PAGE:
In Fahrenheit 451, American author Ray Bradbury predicted that progressives (not conservatives) would enforce censorship in the United States, beginning with books deemed "insensitive" to minorities. Well, today's publishers have caught up with Bradbury's dystopian vision.
Everdeen Mason of the Washington Post (reprinted in the Chicago Tribune, February 15, 2017) reports:
These days, though, a book may get an additional check from an unusual source: a sensitivity reader, a person who, for a nominal fee, will scan the book for racist, sexist or otherwise offensive content. These readers give feedback based on self-ascribed areas of expertise such as "dealing with terminal illness," "racial dynamics in Muslim communities within families' or "transgender issues."
"The industry recognizes this is a real concern," said Cheryl Klein, a children's and young adult book editor and author of The Magic Words: Writing Great Books for Children and Young Adults. Klein, who works at the publisher Lee & Low, said that she has seen the casual use of specialized readers for many years but that the process has become more standardized and more of a priority, especially in books for young readers.
Sensitivity readers have emerged in a climate -- fueled in part by social media -- in which writers are under increased scrutiny for their portrayals of people from marginalized groups, especially when the author is not a part of that group.
Last year, for instance, J.K. Rowling was strongly criticized by Native American readers and scholars for her portrayal of Navajo traditions in the 2016 story "History of Magic in North America." Young-adult author Keira Drake was forced to revise [my italics] her fantasy novel The Continent after an online uproar over its portrayal of people of color and Native backgrounds. More recently, author Veronica Roth -- of Divergent fame -- came under fire for her new novel, Carve the Mark. In addition to being called racist, the book was criticized for its portrayal of chronic pain in its main character.
Some might argue that "sensitivity readers" are no big deal, because their use is not government imposed (yet), and so it's not really censorship. It's an editorial decision. Some authors quoted in the article even claim to be grateful for the "help" they receive from "sensitivity readers" -- helping these authors to portray their characters "correctly."
"Thank you Comrade Sensitivity Reader, for correcting my errors!"
But how voluntary is that consent? "Progressive" activists are never satisfied. They will increasingly pressure hold-out publishers to hire "sensitivity readers." Publishers, in turn, will increasingly pressure authors to make the corrections "requested" by "sensitivity readers."
As Mason notes:
Lee & Low Books has a companywide policy to use sensitivity readers. Stacy Whitman, publisher and editorial director of Lee & Low's middle-grade imprint Tu Books, said she will even request a sensitivity reader before she chooses to acquire a book to publish [my italics].
"It's important for authors to consider expert reader feedback and figure out how to solve the problems they point out," Whitman said.
In other words, whether an author consents to "solve the problems" complained about by some sensitivity commissar will determine its chances for publication. This will mean ever less diversity in literature, because weak, cowardly, incompetent, stupid, and evil personality traits will become (even more so than already) reserved for straight, white, Christian, male characters.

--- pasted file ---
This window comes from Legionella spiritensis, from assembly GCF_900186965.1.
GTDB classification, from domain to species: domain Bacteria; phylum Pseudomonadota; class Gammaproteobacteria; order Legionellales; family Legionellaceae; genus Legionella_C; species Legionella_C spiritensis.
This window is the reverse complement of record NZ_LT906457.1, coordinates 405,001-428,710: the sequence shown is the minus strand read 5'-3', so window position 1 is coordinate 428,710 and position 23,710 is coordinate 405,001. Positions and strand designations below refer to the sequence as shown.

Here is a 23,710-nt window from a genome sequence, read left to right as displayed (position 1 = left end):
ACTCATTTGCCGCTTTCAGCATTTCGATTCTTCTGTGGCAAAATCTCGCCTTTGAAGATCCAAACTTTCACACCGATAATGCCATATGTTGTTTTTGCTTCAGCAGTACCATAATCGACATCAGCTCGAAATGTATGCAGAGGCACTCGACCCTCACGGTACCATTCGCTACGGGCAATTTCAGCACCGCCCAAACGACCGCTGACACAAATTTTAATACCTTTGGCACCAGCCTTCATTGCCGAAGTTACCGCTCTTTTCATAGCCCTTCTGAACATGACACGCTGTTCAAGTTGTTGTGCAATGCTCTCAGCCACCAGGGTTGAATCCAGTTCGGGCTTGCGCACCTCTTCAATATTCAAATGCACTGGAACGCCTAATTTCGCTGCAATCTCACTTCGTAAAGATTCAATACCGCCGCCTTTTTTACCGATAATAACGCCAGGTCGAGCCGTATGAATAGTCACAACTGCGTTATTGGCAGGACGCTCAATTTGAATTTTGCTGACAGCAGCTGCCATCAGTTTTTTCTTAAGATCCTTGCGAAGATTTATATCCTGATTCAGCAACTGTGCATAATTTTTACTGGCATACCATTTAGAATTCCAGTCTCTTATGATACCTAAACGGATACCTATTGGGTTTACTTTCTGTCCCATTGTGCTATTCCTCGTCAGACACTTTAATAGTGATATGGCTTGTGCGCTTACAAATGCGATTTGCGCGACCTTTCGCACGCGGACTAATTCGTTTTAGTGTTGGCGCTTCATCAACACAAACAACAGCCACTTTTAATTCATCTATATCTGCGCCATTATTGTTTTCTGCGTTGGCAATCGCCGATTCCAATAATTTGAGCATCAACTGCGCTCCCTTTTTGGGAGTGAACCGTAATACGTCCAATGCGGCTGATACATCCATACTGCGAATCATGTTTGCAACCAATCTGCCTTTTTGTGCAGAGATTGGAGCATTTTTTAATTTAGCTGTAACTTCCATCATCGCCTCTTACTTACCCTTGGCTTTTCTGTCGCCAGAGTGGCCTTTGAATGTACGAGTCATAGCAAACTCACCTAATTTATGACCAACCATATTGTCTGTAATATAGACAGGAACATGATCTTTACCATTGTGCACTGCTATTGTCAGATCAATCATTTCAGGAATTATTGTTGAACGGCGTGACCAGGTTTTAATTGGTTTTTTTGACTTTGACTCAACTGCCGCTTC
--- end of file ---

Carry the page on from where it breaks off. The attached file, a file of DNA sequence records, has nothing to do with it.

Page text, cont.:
Returning to Bradbury's Fahrenheit 451, here's an excerpt from the Fire Chief's speech, explaining how society eventually got around to book-burning:
Now let's take up the minorities in our civilization, shall we? Bigger the population, the more minorities. Don't step on the toes of the dog-lovers, the cat-lovers, doctors, lawyers, merchants, chiefs, Mormons, Baptists, Unitarians, second-generation Chinese, Swedes, Italians, Germans, Texans, Brooklynites, Irishmen, people from Oregon or Mexico. The people in this book, this play, this TV serial are not meant to represent any actual painters, cartographers, mechanics anywhere.
The bigger your market, Montag, the less you handle controversy [my italics], remember that! All the minor minor minorities with their navels to be kept clean. Authors, full of evil thoughts, lock up your typewriters. They did. Magazines became a nice blend of vanilla tapioca. Books, so the damned snobbish critics said, were dishwater. No wonder books stopped selling, the critics said. But the public, knowing what it wanted, spinning happily, let the comic-books survive. And the three-dimensional sex magazines, of course.
There you have it, Montag. It didn't come from the Government down. There was no dictum, no declaration, no censorship, to start with, no! [my italics] Technology, mass exploitation, and minority pressure carried the trick, thank God.
Bradbury didn't get everything right. Publishers don't care about the sensitivities of Mormons or Baptists or Swedes or Germans. Such is our "progressive" culture. Poking fun at non-Christian religions is hate, but bashing Christianity is healthy satire. Nazis are unqualified villains, but Communists are at worst misguided idealists. At best they are the noble victims of McCarthyism. (The sensitivities of the victims of Communism be damned.)
But Bradbury had a great insight. Censorship doesn't start with government dictates. It begins with popular pressure. It begins in the private sector. And the signs are ominous.